Starbucks Seeks 'Puppuccino' Trademark For Drinks, Pet Bandanas

Still from a video by comedian and lawyer Wes Austin.

Is Starbucks officially going to the dogs?

Long known for giving free whipped cream to canine owners as a pet treat, Starbucks Corp. earlier this month submitted an application with the U.S. Patent and Trademark Office to trademark the term "Puppuccino."

According to the application, the term would apply to milk-based beverages, whipped cream and pet bandanas.

The news was first reported by Business Insider.

It comes as no surprise to dog owners who are used to requesting extra whipped cream in an espresso or sample-size beverage cup for their pooch.

In fact, the Starbucks Secret Menu website—created “by fans for fans”—says anyone can “ask for a Puppuccino” and that “baristas are always happy to oblige.”



A Starbucks rep told Business Insider that “we’ve seen customers order this for their dogs” while recommending that “pet owners consult with their vet on what treats are best for their pet.”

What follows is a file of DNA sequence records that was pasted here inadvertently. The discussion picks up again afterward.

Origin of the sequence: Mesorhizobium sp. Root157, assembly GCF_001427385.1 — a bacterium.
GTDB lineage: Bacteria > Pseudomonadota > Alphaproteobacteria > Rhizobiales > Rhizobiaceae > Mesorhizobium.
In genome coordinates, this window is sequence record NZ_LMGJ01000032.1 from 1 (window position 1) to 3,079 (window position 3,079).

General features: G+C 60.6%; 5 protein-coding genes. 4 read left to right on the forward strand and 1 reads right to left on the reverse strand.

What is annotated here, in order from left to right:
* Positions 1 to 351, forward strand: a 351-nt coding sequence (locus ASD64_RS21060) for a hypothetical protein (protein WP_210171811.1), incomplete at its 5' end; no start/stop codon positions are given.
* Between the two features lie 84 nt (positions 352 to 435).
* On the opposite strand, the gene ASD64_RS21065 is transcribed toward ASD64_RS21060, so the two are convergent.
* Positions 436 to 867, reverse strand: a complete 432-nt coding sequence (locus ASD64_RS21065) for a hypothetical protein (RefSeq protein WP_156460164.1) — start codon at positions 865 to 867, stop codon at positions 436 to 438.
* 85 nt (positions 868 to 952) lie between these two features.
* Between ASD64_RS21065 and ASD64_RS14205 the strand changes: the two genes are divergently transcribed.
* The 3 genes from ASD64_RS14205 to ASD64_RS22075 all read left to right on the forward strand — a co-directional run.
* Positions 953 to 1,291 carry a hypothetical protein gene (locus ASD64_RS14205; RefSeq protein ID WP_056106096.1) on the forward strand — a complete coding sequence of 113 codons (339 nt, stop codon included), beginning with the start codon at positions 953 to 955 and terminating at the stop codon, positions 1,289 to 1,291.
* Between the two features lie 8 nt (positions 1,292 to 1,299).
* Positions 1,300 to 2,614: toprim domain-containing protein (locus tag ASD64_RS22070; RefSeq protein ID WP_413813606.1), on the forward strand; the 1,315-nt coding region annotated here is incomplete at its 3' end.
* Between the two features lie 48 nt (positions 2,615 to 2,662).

Last year, New Jersey resident Zoe Heiberg tried to trademark the term Puppuccino for use in the edible pet treats category.

Given Starbucks’ trademarked Frappuccino beverages, the company contested the filing, claiming it would cause confusion—as explained in this video by patent attorney and comedian Wes Austin.

Marketing Daily reached out to Starbucks and Heiberg to determine the status of their filings but had not heard back by deadline.

If Starbucks begins selling Puppuccino-branded pet bandanas, it would be making good—albeit in a very small way—on its 2019 April Fool’s prank.

The chain posted this video to announce Pupbucks—a “brand new breed of Starbucks stores” exclusively for dogs.

Starbucks’ U.S. financial performance continues to improve, as evidenced by a Q2 comparable-store sales increase of 9% for the period ended March 28. That followed a 5% decrease in Q1.

Suburban and rural locations—where drive-throughs predominate—more than offset weakness in central business districts and metropolitan centers.

According to place-based data provider, weekly visits to Starbucks locations in California were down about 15% year over year in the week beginning April 5 and roughly 20% in New York.

During the same week, visits to Starbucks stores were up 20% in Florida and 14% in Texas.

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